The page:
Fort Apache was written to honor the Gonzalez Brothers, Jerry, and Andy. Both made enormous contributions to the worlds of Jazz and Latin Jazz. My musical concept on this entire recording is an extension of their musical innovations. Jerry and Andy each set a path for many young musicians of all backgrounds who continue to search for that very essence that I am reaching for. This album and all of my music will forever have some percentage of their musical DNA.

10. Hip Hop Con Clave
Featuring Jeremy Bosch [Vocals], Robert Rodriguez [Piano], Anthony Almonte [Congas], Obed Calvaire [Drums]

Last but not least, Hip Hop Con Clave, was written to acknowledge a form of expression that was born in the ’70s In the Black and Latino communities of The South Bronx…..Hip Hop. My lyrics and music are in the spirit of the original Hip Hop culture (before it took over mainstream American popular music). In those early days, block parties all over The South Bronx with Latinos and Blacks provided an opportunity for different subcultures to come together. Though violence and discord got all the attention, in real life, people expressed values of unity, freedom, and righteousness through love, family, and the community at these parties.

On this tune, we hear Jeremy Bosch express his Pregones about the subjects at hand. We also get to hear the vibrant rhythms of Obed Calvaire and Anthony Almonte, as they support the iconic Hip Hop Basslines and melodic statements that shook the ’70s in The South Bronx (and will continue to echo for years to come).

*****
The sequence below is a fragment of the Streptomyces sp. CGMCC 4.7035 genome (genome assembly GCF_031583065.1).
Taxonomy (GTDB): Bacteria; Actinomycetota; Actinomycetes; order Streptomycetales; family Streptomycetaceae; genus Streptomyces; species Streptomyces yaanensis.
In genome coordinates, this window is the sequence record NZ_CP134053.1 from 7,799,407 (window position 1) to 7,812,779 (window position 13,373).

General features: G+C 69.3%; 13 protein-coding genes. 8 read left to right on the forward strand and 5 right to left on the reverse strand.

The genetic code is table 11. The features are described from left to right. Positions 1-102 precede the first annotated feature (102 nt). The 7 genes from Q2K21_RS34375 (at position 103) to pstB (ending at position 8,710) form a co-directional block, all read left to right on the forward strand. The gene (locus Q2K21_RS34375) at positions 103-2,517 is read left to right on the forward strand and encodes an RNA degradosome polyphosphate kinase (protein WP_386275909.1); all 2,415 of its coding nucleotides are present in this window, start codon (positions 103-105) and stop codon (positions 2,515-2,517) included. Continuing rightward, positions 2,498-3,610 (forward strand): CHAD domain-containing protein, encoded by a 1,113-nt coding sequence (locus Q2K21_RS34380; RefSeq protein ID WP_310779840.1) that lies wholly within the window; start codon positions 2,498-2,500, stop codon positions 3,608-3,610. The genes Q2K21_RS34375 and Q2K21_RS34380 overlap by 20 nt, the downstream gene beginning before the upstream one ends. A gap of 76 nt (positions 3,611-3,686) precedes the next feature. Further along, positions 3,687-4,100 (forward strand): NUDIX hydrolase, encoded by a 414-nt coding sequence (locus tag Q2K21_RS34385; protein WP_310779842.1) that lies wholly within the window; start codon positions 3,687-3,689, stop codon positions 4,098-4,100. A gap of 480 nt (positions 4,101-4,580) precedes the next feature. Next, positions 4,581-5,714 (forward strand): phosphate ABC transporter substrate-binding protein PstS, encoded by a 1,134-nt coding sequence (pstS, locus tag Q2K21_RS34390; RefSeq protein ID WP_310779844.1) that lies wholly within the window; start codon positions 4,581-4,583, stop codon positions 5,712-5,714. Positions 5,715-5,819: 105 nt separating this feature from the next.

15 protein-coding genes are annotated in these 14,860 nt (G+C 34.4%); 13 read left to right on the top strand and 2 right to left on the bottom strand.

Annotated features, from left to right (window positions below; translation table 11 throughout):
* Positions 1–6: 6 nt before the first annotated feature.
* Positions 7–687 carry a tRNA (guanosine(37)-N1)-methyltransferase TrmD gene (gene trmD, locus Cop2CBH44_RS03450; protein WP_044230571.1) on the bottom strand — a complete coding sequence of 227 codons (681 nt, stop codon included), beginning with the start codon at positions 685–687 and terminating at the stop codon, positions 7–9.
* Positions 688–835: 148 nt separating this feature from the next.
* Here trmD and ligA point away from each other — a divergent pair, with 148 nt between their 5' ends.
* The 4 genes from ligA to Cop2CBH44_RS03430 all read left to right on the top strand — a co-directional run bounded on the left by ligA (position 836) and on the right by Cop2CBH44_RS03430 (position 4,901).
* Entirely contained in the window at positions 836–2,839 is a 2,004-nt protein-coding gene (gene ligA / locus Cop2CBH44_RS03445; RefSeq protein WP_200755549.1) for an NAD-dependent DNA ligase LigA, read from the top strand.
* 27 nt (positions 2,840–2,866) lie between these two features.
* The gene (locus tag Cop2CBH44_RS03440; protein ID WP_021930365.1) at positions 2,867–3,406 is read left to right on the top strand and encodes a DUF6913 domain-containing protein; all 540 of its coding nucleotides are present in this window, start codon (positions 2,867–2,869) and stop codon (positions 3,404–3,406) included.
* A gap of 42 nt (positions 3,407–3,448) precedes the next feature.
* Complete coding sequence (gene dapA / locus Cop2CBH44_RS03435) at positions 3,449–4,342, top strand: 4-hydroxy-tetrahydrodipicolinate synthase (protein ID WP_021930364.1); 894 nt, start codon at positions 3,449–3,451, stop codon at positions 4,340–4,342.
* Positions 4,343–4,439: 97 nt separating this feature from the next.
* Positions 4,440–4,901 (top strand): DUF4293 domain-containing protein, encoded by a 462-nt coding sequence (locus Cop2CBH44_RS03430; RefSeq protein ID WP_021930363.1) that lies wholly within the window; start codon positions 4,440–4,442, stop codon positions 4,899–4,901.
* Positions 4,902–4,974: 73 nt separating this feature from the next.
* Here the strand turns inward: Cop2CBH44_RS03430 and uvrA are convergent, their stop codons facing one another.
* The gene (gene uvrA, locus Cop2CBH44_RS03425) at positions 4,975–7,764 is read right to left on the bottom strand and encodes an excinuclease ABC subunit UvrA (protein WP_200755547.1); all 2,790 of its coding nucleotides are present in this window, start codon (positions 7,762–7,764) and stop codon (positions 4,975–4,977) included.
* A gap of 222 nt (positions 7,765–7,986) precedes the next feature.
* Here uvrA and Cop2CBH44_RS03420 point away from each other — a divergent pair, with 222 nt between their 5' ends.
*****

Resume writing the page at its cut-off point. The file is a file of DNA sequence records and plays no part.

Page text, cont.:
This suite of pieces is incredibly personal to me and it represents only the beginning of the building blocks of my musical journey. I am so proud to be from The South Bronx!

These songs were first performed live at the Appel Room at Jazz at Lincoln Center on November 16 and 17, 2018. I want to express my deepest gratitude to Jazz at Lincoln Center for supporting me in my career as a member of the Jazz at Lincoln Center Orchestra and especially for commissioning this composition.´

OUT FRIDAY: Andy Farber and his Orchestra's EARLY BLUE EVENING via ArtistShare

Andy Farber & his Orchestra, featuring vocalist Catherine Russell, present Early Blue Evening, due August 27, 2021 via ArtistShare

Saxophonist, arranger, composer, and bandleader Andy Farber is pleased to announce the release of Early Blue Evening, the second big band release from Andy Farber & his Orchestra and Farber’s fourth release as a leader. Over 11 tracks, Farber’s 17-piece big band speaks the foundational language of big band’s forebears — swing and the blues — in a decidedly contemporary dialect, navigating nine originals and two Farber-arranged standards with a rare, elegant blend of verve and verisimilitude that is, at once, inspired by history but never bound by it.

Farber “doesn’t recreate specific existing charts or records,” writes noted author and music critic Will Friedwald in Early Blue Evening’s liner notes. “Nor does he slavishly strive to make everything sound as contemporary as possible. He has found a viable and exciting middle path, expanding the legacy of Duke and the Count, rather than strictly recreating their work.”

Farber is aided in the execution of these humble yet lofty ideals by a band consisting of many of his oldest and closest friends. Anchored by a rhythm section of Adam Birnbaum (piano), Jennifer Vincent (bass), Alvester Garnett (drums), and James Chirillo (guitar), this is a group that came together as the on-stage band for After Midnight, the Broadway revue of Jazz Age nightclub fare from the likes of Ellington, Jimmy McHugh, Dorothy Fields, and Harold Arlen. Listening here to the band’s first recording together since that production’s 2014 closing, one quickly perceives a molecular-level chemistry that comes from having played nearly 300 performances together.

Listeners will notice this chemistry manifest itself in myriad contexts. On the album’s more straight-ahead blues tunes— “Don’t Tell Me What to Do” and “Aircheck”—you’ll notice it as a strutting coolness, an attitude and a lifestyle communicated via the casual virtuosity of Dan Block’s clarinet solo on the former and a tenor sax solo from Lance Bryant on the latter.